Wednesday, December 10, 2008

Never Call A Girl Ugly (Even If It's True)

Thank God for my younger brother Gene.

I learned from him that it’s not always appropriate to say what you think directly to the person that you have the opinion about. A lesson like this didn’t’ come from careful planning, books, or deep conversations about choices and consequences, it came from pure stupidity.

We spent most of our childhood living on two acres in an area called the West Hill. The surrounding houses were a mix of families living in homes on two acres and little tract homes on postage stamp lots, and at the end of every street a cul-de-sac. It was quite the mixture of incomes. Well off, middle class, struggling to make ends meet and just plain poor. We fell into the latter category. I didn’t know it until I was twelve. It took going to junior high to realize how poor we really were. In elementary school you live alongside the people you go to school with. In junior high you realize that some people have more than you.

Now Judy Lang, in my opinion, was ugly. I know that it isn’t politically correct to say that in this day and age and it shouldn’t have been okay to say it back when I was a kid. But, let me say again, she was ugly. Judy was the girl that they based the quote “beauty is skin deep but ugly is to the bone” on. And it wasn’t just my opinion, all of the guys in the neighborhood and all the girls thought it too. I think adults held the same opinion. It wasn’t a case of she sometimes looked good if the light was right, the only time she could have looked good was if the earth would fall into total darkness and light had been snuffed from our existence. It is no exaggeration to say that she was difficult to look at. To add insult to injury she was my age and in my classes in school from elementary to junior high.

As a comparison I should tell you that living next door to me was an absolute goddess that must have been a little selfish when looks were handed out. I’m sure she got any beauty Judy was supposed to get. Debbie was my first crush and of course, I had to live next door to her for the next 9 years. Very difficult to go through puberty living next door to her. We had very nice things to say to Debbie, all of them to her face.

Judy was the target of an endless barrage of taunting, ridicule and name calling that I have never seen repeated in my entire life, except for the recent presidential elections. We made fun of her last name mainly. We called her Fang, Fango, Fangendorf (after the bread), and numerous other things that I can’t recall or I’m too embarrassed to share. As an adult I’m shocked that she didn’t go out and off herself with the way we treated her. Her house was only about a block away from ours, a huge distance to a kid. Her house was nicer than ours, She wasn’t poor and She dressed better than us. Again, she was ugly and that was our excuse for the way we treated her.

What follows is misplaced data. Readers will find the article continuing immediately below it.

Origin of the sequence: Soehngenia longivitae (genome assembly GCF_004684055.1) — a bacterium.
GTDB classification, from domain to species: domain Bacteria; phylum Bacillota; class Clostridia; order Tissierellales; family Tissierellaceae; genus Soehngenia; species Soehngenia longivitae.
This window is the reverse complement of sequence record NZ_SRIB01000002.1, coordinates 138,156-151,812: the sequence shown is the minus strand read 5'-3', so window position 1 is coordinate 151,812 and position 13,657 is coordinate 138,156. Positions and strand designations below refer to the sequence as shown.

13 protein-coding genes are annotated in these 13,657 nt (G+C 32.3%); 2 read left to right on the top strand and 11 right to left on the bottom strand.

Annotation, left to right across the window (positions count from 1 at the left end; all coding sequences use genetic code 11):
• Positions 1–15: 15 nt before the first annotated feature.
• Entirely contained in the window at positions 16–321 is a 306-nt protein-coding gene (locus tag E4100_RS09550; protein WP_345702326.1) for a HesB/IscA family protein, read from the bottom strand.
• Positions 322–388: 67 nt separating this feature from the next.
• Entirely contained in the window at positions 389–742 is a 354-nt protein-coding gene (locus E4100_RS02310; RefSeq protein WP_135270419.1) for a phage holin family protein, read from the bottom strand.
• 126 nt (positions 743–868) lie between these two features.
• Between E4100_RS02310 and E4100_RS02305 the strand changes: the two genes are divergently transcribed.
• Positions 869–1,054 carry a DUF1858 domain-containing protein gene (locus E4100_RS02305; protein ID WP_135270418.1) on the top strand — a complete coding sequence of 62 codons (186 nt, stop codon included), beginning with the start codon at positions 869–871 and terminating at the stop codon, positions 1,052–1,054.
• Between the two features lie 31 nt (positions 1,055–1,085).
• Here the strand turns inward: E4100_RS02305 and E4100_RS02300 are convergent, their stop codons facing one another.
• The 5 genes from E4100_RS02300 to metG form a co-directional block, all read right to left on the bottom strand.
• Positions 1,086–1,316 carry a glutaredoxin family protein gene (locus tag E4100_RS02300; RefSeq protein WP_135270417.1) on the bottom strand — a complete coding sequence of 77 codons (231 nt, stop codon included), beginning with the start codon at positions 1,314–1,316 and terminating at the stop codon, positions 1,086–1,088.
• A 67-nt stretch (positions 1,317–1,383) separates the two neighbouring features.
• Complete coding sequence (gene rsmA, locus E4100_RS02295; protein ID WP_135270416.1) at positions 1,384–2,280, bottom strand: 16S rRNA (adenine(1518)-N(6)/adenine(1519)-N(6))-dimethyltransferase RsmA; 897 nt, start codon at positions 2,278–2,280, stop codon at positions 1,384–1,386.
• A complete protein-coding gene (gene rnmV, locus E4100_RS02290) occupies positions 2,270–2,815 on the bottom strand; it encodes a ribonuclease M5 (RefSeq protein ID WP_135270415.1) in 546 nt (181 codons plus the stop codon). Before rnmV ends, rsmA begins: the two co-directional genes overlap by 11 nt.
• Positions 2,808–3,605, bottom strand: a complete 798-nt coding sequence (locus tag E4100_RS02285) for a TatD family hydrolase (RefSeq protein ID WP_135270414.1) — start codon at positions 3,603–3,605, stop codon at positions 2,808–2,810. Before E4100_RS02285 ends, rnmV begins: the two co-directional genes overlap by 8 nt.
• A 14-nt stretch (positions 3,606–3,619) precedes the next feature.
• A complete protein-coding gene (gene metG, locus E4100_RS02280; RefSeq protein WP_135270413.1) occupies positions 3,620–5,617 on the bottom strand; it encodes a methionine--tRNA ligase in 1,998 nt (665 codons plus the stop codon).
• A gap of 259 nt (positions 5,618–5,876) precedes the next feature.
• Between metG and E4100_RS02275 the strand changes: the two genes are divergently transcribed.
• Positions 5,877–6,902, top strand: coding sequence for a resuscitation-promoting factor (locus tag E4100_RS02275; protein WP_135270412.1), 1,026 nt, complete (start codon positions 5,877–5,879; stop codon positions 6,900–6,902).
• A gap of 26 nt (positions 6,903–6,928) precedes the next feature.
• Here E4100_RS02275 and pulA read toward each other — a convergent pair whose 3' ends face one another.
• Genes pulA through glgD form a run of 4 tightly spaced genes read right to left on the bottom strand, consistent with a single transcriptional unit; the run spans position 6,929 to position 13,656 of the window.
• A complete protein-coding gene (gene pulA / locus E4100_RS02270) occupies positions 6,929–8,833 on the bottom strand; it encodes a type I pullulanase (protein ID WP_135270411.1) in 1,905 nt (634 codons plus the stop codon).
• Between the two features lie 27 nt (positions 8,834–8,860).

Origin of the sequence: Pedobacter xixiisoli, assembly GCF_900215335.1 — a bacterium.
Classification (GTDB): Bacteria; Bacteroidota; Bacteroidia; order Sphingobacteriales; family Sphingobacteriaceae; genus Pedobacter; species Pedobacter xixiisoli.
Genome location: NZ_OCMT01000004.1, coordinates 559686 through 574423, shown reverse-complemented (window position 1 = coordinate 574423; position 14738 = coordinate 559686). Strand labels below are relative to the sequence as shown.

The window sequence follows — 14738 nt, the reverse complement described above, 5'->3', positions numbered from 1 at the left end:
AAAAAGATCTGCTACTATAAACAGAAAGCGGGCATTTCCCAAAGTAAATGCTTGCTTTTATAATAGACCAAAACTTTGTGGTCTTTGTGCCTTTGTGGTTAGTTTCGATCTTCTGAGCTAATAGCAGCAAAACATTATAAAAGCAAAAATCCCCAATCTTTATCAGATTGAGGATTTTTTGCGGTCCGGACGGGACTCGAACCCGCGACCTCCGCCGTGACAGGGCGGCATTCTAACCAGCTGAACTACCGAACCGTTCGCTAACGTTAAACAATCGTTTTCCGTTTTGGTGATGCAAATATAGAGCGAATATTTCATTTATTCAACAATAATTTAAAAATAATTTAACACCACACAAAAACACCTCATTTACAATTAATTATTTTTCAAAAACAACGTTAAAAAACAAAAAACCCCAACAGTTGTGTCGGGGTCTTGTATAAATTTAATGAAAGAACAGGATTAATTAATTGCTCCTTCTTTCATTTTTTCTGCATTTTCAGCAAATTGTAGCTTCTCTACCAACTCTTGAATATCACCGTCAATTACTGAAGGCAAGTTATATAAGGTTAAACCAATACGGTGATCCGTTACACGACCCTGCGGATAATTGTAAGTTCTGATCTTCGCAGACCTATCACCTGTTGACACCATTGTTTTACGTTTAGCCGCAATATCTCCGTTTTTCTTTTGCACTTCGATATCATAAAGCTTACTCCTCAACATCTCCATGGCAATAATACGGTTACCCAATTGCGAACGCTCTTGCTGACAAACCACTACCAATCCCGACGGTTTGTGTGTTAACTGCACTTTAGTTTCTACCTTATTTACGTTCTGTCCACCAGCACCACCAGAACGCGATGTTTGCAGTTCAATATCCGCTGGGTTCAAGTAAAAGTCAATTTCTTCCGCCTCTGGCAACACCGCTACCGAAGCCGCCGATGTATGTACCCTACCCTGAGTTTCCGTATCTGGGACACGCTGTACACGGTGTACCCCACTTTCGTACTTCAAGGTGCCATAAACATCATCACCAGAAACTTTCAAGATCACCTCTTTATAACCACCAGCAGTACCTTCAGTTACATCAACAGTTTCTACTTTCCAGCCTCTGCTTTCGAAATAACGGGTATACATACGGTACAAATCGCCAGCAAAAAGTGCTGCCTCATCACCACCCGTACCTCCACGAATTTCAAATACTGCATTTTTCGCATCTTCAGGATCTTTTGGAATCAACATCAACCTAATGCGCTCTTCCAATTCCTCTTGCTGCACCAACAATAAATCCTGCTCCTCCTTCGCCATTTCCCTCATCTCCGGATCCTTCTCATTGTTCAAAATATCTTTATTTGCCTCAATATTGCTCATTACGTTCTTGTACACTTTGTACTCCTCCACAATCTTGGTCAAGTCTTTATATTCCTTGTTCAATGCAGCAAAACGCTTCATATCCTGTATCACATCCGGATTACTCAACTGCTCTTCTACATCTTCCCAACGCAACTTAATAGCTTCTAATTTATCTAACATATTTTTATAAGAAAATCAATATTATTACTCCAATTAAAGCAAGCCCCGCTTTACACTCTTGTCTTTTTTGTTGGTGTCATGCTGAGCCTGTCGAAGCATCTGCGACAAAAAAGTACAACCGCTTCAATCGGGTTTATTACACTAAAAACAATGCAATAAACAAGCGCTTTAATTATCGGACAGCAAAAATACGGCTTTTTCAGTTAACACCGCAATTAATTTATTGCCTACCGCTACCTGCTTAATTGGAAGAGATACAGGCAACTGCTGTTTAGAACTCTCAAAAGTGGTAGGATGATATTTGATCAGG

Everyone on our street walked the quarter mile to junior high school, my brother, three of the kids living next door to us, and everyone to the east of our home, which totaled about twenty kids. Fango, I mean Judy, had to walk past our house everyday to get to school and to visit her friends. I don’t know if she was going to an ugly club meeting that was held weekly or what. Gene, the first of my younger brothers, was standing with a group of about six boys, including me, on our side of the street. Judy came walking by. Ready for the lesson?

Up until that day, none of us would call her names directly to her face, that would have been mean, but as soon as she turned the corner and came toward our house, my brother yelled out “FANGO, you’re ugly!” It was an obvious posturing technique to assert his position as leader of the pack. What happened next surprised us all. Judy Lang walked over to him, his chest feathers all puffed out with peacock pride, him still calling her names and then… she decked him! Not some girly slap, there was no pushing, no further dialog, no requests for him to be polite or apologize, she just reached out with her first and cleaned his clock with one move. I believe that it was a right cross.

Up to that point, I had never witnessed firsthand someone go from a vertical position to a horizontal position so fast. I learned something while watching the blood start to ooze from his mouth. It’s better to think twice and act once. Once to think about what I’m going to say and the second time about how it will affect the other person. Not that I have applied this lesson learned in all situations, but seeing my brother prostrate on the ground sent me a strong message that has served me well over the years.

And maybe Judy got the last laugh on me. As a kid I had a newspaper route and delivered a weekly newspaper in our neighborhood. Judy’s parents were faithful subscribers. I was so scared of her after she cold cocked my brother that I chose never to collect the monthly subscription fees from her parents again. She had me so frightened that I just delivered that paper for free as long as I had that route. To avoid any possible confrontation with her I either threw the paper at the porch or sprinted as fast as my little legs could take me to the porch and back to the street.

I just realized that I’ve admitted being scared of a girl.
Thanks Gene, whereever you are.

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